"Like myself. I’m now 40. When I experienced my trauma it was in my early 20s, so it took two decades for me to come out of that and to be in a position to talk about it openly. For a lot of people who identify as female there is still this shame."
The tartan and Victorian references in the billboards come from some of the attitudes from the past still being evident in today’s society, she says.
"It’s tied into regional heritage but only for one part of the community. It’s not everybody’s heritage."
The billboards’ placement has been carefully thought through and they will be installed on the Otago Museum Reserve, University of Otago union lawn and at Logan Park.
"We thought recreational parks would be good as it ties into conversations regarding sports culture and violence against women."
The billboards will remain up at the parks for two weeks before being moved to new locations for three weeks.
"It’s to give people time to know about it. By putting these billboards into public spaces, more people have access to it, so it’ll be interesting to see how the public responds."
She hopes to hold a series of free public workshops later this year where people can come and make wallpaper and protest signs about their own mental health stories and body autonomy using language she has collected from public spaces around the city .
"I loitered around public spaces and noticed there are a lot of behaviour modifiers that we just wade through.
"By taking them out of that space and putting them in the context of mental health and sexual assault and violence against women it changes the way you digest that information."
She will not require the posters to be signed or be identifiable to allow people the freedom of expression.
"I don’t want to censor people."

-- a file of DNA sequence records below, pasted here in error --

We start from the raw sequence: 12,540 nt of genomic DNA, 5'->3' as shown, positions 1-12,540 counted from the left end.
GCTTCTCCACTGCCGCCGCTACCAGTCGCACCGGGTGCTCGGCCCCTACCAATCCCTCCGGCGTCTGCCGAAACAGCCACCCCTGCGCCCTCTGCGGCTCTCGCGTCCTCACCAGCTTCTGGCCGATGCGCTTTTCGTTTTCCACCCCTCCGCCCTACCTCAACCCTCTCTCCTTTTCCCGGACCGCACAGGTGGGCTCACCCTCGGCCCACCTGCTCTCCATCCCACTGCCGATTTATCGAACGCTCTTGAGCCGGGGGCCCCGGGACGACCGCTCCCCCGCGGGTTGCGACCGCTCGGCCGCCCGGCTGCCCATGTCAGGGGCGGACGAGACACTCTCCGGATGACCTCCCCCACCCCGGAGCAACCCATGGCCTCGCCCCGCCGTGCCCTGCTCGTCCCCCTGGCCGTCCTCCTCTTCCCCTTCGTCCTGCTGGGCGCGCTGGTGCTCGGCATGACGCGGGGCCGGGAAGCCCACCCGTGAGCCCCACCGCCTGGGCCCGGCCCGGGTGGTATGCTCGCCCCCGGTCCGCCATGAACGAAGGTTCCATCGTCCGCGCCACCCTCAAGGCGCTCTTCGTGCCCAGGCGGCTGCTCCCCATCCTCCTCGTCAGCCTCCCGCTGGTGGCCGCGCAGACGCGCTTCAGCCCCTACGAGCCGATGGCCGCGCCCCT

The works will then be shown in a public exhibition with a closing night showcase.
"I’m thinking of bringing in local musicians to make a work in response to the installation."
Another aspect of the project being planned is a performance art installation to be held early next year to "highlight how women have been erased throughout history".
It has taken Covell a lot of work to get to the point where she was able to install the billboards on Sunday.
"It is such a big project I’ve had to break it into more manageable phases."
She had to navigate the sometimes challenging processes required by the Dunedin City Council for permission to install the billboards and get ethics approval and public indemnity insurance from Otago Polytechnic.
As a lot of social practice works are considered events it can make it difficult to get funding and support.
"Displaying it becomes quite tricky."
So Covell decided to approach local businesses to see if they would support her project. A printing business has come on board to sponsor phase 1 of the project.
"It is working quite well. It gets them engaged with the creative community, they get a tangible benefit from being involved with the project and I get that financial support the project needs."
To fund further stages of the project she is planning to run a Boosted campaign in September.
Covell is thankful her background in performance installation through the group GloryBox, when she lived in Dunedin during her undergraduate days, means she has contacts to help her with her project.
Her work as a Creative New Zealand funding assessor and public arts in Rotorua also helped her understand the processes involved.